The Development of Cultural Value in the Practice of Heritage Management in Greece

Submitting Institution

University of Kent

Unit of Assessment


Summary Impact Type


Research Subject Area(s)

Built Environment and Design: Architecture
History and Archaeology: Archaeology, Curatorial and Related Studies

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Summary of the impact

Kyriakidis's research has had impact on policy-makers within both national and local government. This has involved a scaling up of his impact activities that were based in Gonies (Crete) to include both national policy-makers and international organisations. As a result, he has become an influential international authority on the development of greater public engagement with heritage sites (including Pompeii), and on public policy in Greece. His research has resulted in a shift in policy at the Athens University of Economics and Business, which now engages with the provision of training in Heritage Management and is branching out from exclusively finance-based education. His CPD (Continuing Professional Development) courses have reached out to the commercial sector (particularly Leica).

Underpinning research

Kyriakidis's interest in cultural values as presented to the public has its origins in the concluding chapter of his book The Archaeology of Ritual (2007; part of Kent's submission to RAE 2008). In this work, he set out the role of various stakeholders and the use of the archaeology of ritual, not least within tourism, to capture the various values and their contexts associated with a particular archaeological site. He followed up on this publication with a practical application built into his fieldwork on Minoan Peak Sanctuaries from his season in 2009. The project included an ethnographic study of the village of Gonies. This study had a double aim: (i) to find out more about the ways the landscape intersects with life in the present and the recent past, and (ii) to create a greater awareness and empowerment mechanism that would help the local community to integrate its everyday activity and its own priorities with those associated with heritage and heritage management. This ethnographic survey and the academic study of ritual were interwoven with the core of heritage management issues associated with the Minoan Peak Sanctuaries. As a result, the project engaged with the competing narratives created by different groups of users of the sites, and evaluated the feelings of conflicting ownership and cultural meanings found amongst the various stakeholders. Building on this knowledge, a better understanding of the range of values associated with heritage sites was developed.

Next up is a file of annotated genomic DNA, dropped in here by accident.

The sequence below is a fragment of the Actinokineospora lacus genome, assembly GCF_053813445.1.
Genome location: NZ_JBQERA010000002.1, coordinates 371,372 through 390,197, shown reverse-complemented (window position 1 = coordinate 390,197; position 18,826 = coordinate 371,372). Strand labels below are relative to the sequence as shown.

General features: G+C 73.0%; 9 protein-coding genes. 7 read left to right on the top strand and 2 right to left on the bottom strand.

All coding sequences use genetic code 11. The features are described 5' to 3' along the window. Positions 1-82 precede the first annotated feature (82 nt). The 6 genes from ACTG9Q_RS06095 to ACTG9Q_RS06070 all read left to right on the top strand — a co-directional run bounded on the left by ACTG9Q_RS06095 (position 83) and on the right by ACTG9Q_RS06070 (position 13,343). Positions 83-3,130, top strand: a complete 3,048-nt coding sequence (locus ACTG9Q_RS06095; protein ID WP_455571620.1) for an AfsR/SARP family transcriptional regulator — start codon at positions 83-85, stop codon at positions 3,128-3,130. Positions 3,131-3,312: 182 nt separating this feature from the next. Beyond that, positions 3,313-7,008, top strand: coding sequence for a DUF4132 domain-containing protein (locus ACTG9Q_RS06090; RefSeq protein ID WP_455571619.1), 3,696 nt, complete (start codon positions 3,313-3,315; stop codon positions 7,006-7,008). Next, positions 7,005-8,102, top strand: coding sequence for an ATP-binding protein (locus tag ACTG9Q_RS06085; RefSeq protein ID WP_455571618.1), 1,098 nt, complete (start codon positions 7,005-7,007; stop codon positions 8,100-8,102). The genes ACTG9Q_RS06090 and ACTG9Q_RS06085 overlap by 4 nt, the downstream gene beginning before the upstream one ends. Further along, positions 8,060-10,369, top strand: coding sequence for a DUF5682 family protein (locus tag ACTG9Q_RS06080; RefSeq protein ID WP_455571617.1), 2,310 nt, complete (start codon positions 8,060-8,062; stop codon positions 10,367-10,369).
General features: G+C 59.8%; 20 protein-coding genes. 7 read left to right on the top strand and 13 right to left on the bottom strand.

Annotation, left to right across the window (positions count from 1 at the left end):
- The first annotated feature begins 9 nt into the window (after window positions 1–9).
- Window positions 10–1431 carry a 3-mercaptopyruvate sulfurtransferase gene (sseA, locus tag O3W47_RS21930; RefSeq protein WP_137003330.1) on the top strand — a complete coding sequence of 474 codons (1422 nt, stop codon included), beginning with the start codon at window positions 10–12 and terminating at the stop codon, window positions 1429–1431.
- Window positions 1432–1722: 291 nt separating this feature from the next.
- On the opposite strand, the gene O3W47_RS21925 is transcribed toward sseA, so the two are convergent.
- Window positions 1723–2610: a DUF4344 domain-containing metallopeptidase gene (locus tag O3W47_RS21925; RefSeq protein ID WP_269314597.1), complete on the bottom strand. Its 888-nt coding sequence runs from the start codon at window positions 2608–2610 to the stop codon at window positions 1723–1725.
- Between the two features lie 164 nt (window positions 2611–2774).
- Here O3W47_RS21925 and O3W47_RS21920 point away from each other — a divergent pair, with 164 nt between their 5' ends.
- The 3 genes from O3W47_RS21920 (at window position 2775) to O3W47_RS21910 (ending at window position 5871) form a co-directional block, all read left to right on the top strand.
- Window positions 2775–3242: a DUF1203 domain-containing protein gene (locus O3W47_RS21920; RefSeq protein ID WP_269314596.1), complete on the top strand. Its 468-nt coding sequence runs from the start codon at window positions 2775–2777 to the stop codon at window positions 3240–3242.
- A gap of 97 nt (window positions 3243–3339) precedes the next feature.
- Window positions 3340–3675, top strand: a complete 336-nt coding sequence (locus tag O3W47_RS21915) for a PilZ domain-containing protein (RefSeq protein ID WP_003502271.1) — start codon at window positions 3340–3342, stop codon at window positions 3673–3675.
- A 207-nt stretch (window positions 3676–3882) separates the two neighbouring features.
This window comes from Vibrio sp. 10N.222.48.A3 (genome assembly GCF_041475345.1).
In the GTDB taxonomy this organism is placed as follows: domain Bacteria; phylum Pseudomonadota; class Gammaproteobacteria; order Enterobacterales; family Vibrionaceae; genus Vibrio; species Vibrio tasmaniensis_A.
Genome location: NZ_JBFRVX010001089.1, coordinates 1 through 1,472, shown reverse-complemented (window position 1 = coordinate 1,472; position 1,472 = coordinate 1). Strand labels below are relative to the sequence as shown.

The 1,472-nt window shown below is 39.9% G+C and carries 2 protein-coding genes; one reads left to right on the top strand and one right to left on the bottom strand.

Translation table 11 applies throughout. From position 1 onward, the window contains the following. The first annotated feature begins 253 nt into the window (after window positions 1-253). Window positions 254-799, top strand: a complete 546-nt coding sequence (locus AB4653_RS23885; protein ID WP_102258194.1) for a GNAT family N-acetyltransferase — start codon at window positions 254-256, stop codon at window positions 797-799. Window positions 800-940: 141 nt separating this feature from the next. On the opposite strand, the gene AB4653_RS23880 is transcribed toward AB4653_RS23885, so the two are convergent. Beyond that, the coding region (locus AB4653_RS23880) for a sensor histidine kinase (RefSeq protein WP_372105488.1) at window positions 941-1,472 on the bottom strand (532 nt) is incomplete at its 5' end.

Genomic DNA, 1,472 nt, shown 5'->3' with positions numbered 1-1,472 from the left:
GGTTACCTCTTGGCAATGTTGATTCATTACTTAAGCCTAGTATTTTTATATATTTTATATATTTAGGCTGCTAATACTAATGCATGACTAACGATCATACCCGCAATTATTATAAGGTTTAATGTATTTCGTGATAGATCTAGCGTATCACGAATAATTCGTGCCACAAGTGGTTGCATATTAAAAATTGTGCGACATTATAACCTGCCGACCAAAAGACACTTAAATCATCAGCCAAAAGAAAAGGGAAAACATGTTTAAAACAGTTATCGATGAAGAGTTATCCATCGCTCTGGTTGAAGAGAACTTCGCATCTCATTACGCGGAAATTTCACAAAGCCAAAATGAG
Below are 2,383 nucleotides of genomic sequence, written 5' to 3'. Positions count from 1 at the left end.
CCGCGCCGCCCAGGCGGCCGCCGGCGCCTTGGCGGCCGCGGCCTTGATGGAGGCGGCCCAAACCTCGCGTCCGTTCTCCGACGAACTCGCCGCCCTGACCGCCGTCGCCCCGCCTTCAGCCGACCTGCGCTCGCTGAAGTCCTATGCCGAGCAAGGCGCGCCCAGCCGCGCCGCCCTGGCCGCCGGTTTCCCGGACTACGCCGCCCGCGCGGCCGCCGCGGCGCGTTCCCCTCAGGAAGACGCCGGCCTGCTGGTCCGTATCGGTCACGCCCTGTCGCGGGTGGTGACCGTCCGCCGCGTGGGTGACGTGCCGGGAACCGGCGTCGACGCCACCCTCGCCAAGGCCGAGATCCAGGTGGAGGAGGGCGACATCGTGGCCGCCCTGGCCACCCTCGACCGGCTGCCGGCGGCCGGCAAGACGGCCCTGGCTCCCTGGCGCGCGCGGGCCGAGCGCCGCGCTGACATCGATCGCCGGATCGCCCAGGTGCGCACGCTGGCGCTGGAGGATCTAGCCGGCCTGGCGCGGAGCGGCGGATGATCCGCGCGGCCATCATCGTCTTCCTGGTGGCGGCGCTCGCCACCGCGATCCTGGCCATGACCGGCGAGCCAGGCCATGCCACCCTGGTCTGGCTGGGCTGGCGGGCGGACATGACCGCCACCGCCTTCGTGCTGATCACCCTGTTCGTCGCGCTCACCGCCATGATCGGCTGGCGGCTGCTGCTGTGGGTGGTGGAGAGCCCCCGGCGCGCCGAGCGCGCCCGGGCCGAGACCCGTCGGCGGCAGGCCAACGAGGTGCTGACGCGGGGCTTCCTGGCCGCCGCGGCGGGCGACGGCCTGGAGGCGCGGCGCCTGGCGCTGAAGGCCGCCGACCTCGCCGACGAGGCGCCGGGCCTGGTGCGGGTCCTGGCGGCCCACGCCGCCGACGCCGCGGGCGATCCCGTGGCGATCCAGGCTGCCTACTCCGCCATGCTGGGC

Kyriakidis's research sets out a need to consider a core set of heritage values with regard to any site: what an archaeological site stands for. He argues that these values should be the guide to any intervention, conservation programme, and use of that site. This includes the development of the perception of sites through virtual reality that has at its basis 3D laser scanning to record the state of conservation with precision. Heritage management, Kyriakidis argues, needs to focus attention as much on the development of these values as on the conservation of the site. This approach contrasts with the existing focus of heritage managers on the fabric of a site, without exploring and protecting the cultural value that the site might have.

Kyriakidis's published research, his fieldwork-based research in Gonies (Crete), and his activities in Elefsina have demonstrated that values associated with heritage sites tend to be personal, vested, time-related and often contradictory. The value attributed to a site, such as ancient Eleusis, will be quite different for local industrialists (economic), when compared to the values of heritage managers (mystical, religious). The values of a heritage site have been shown by Kyriakidis to change over time and with environmental change. This is shown most clearly in the discussion of his work on the Minoan Peak Sanctuaries that was presented at the Heritage and Climate Change conference held at the Acropolis Museum in 2012.

Kyriakidis joined the University of Kent in 2004.

References to the research

1) Kyriakidis, E. (ed.) (2007) The Archaeology of Ritual, UCLA Cotsen Institute of Archaeology Publications.


2) Kyriakidis, E. (2011) `Narrative Textility and the Peak Sanctuary of Philioremos Gonies', Cretological Congress, Rethymnon October 2011.

3) Kyriakidis, E. (2012) `Borders and Territories: The Borders of Classical Tylissos', CCJ 58, 115-144.


4) Kyriakidis, E. (2013) `Climate Change and the Management of Values of Archaeological Sites', in E. Kyriakidis, S. Michalski, V. Golfomitsou, C. Antonacci (eds), Climate Change and the Management of Archaeological Sites, proceedings of the IHC think-tank colloquium in the Acropolis Museum, ICCROM Publications (forthcoming).

Details of the impact

Kyriakidis's approach to public archaeology has not just had an impact in the locality of his field project in Crete, but has established a clear pathway for impact at a national level in Greece. This has involved using the experience of impact on the local villagers of Gonies, the archaeological service in Crete, and the local government authorities in Crete, and scaling up from this context to create a national programme for Greece via the establishment of the Initiative for Heritage Conservancy (IHC), a charity which has recently extended its reach beyond the state borders of Greece.